Regarding George Will's March 24 column, "Ryan was right about the culture of poverty in U.S":

Wouldn't it be lovely if marriage could solve the problems of poverty? As soon as the couple says "I do," they leap to a higher income bracket and educational level, and their family becomes the Cleavers. Paul Ryan, Will and their ilk seem to believe that this fairy tale can come true. News flash: Poor people, like everyone else, overwhelmingly marry within their own economic class, so how these miracles can occur is not clear.

In making his case that poverty revolves around inner-city, single black mothers, Will avoids discussion of other single parents - single fathers, divorced and widowed parents, whites and the rural poor. He holds up a model half a century old developed by a man Will would otherwise denounce as a liberal. I'm surprised there was no mention of Ronald Reagan's welfare queens.

What is happening today can't be laid at the feet of single black mothers. The middle class is disintegrating, the working class has been abandoned and the poor are increasingly left on their own. The aspirations of millions are disappearing, despite the myth that one can accomplish anything in America.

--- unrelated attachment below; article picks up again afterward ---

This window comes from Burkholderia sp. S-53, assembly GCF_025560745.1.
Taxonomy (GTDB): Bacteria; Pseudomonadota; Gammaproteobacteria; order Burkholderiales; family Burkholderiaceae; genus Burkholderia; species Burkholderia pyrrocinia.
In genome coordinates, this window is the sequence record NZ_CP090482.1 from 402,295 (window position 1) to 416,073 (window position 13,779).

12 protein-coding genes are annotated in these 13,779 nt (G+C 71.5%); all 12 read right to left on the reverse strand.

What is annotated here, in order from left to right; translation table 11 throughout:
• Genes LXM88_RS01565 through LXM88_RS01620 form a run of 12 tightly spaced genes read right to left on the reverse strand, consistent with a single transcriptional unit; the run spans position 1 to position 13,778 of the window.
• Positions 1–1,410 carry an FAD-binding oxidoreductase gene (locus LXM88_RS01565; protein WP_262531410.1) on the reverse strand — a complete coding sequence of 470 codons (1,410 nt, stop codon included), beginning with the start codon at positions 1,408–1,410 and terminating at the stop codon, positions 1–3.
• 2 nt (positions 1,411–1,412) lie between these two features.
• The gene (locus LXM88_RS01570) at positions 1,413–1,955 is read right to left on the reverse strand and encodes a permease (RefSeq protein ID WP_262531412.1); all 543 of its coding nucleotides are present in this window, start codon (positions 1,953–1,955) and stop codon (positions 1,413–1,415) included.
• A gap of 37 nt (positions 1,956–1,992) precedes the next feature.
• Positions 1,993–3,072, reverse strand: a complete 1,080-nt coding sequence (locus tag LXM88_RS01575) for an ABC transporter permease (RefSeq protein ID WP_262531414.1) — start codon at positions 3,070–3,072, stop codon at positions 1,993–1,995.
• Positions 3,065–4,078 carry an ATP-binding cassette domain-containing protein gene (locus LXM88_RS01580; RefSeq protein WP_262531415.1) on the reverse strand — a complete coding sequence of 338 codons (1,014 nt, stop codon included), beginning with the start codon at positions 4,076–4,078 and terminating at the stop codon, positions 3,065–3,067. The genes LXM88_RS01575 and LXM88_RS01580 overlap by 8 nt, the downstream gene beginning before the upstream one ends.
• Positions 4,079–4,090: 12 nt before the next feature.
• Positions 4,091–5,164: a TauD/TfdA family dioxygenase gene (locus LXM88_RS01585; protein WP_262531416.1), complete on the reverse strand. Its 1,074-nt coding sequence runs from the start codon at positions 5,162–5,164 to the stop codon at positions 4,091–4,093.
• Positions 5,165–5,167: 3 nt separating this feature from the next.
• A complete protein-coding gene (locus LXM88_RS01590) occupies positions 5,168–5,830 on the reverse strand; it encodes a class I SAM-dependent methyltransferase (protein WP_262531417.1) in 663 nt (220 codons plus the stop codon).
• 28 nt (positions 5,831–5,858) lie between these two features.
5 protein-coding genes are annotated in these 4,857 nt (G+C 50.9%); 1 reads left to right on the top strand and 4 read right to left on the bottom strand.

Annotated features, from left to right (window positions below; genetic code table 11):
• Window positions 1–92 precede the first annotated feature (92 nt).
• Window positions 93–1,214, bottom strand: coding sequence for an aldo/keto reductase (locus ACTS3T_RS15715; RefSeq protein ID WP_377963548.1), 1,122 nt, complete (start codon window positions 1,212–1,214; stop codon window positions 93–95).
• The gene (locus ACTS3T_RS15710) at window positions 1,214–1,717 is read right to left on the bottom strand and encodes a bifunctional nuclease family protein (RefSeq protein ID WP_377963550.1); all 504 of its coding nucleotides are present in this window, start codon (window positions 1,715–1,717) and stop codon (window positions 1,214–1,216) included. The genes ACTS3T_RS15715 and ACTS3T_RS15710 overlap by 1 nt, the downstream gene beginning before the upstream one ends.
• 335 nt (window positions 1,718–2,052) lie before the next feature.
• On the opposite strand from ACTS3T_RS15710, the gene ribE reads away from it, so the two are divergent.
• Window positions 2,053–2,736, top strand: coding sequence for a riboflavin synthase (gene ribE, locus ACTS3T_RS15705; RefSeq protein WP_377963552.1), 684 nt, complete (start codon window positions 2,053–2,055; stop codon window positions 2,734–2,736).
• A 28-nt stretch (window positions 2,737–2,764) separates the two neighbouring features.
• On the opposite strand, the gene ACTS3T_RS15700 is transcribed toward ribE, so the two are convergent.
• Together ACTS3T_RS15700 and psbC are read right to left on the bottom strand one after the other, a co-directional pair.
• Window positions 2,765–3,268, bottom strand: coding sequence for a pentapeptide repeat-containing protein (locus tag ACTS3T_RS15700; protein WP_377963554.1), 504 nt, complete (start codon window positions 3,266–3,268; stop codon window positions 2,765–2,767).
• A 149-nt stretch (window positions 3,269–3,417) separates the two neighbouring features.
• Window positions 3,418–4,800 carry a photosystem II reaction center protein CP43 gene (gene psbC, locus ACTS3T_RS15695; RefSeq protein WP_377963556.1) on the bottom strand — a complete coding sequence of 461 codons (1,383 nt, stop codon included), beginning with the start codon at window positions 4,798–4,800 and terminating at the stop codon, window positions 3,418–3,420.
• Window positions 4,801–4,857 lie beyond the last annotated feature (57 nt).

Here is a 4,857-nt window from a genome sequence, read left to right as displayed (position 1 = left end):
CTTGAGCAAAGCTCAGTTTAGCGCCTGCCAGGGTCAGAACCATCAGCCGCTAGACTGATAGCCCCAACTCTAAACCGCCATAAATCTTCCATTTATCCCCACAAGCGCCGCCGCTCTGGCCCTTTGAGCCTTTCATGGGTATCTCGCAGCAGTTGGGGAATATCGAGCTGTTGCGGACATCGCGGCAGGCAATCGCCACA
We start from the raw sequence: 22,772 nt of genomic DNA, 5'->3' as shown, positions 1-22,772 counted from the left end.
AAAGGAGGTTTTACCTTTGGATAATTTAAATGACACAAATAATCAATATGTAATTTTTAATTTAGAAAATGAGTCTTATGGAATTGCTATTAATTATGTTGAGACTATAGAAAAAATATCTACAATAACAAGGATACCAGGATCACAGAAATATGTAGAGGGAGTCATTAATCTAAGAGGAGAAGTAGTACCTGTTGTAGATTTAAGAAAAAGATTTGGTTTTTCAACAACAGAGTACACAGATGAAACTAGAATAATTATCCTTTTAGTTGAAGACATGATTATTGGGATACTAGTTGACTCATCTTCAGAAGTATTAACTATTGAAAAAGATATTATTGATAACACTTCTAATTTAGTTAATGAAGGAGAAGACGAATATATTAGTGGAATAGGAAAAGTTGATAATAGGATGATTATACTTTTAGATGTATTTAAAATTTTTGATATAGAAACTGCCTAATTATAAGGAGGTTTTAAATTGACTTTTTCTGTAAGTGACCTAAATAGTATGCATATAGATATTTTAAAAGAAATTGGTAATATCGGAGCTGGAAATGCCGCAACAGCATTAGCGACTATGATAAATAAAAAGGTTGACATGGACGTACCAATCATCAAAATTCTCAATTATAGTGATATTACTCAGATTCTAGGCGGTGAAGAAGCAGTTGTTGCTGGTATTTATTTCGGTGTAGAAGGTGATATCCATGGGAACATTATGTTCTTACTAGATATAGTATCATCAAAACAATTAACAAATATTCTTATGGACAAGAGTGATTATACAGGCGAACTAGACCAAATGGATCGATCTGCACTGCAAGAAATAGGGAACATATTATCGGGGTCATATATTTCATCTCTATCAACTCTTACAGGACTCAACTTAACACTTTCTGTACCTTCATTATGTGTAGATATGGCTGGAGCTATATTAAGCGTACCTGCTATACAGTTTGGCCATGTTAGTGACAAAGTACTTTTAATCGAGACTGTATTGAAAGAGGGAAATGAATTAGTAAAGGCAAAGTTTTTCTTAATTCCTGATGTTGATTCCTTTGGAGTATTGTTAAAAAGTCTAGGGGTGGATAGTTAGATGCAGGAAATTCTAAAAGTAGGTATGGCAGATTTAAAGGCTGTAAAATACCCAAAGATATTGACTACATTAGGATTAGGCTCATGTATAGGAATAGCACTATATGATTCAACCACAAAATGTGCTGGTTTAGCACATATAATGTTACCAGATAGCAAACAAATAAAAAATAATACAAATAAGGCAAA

Ryan and Will are lucky that they've never had to endure poverty. It's easy for them to pontificate instead of trying to find solutions. Both subscribe to the idea that anything that's done to help people diminishes the recipients. Things that would really help single mothers climb out of poverty, such as low-cost or subsidized child care so they could work, are derided as handouts. This truly creates a double bind and makes no sense.

Ryan and Will don't hate poverty. It's poor people they can't stand. So instead of ranting against the capitalist masterminds whose work has helped to expand poverty, they choose an easy target - inner-city black single mothers.


Egg Harbor City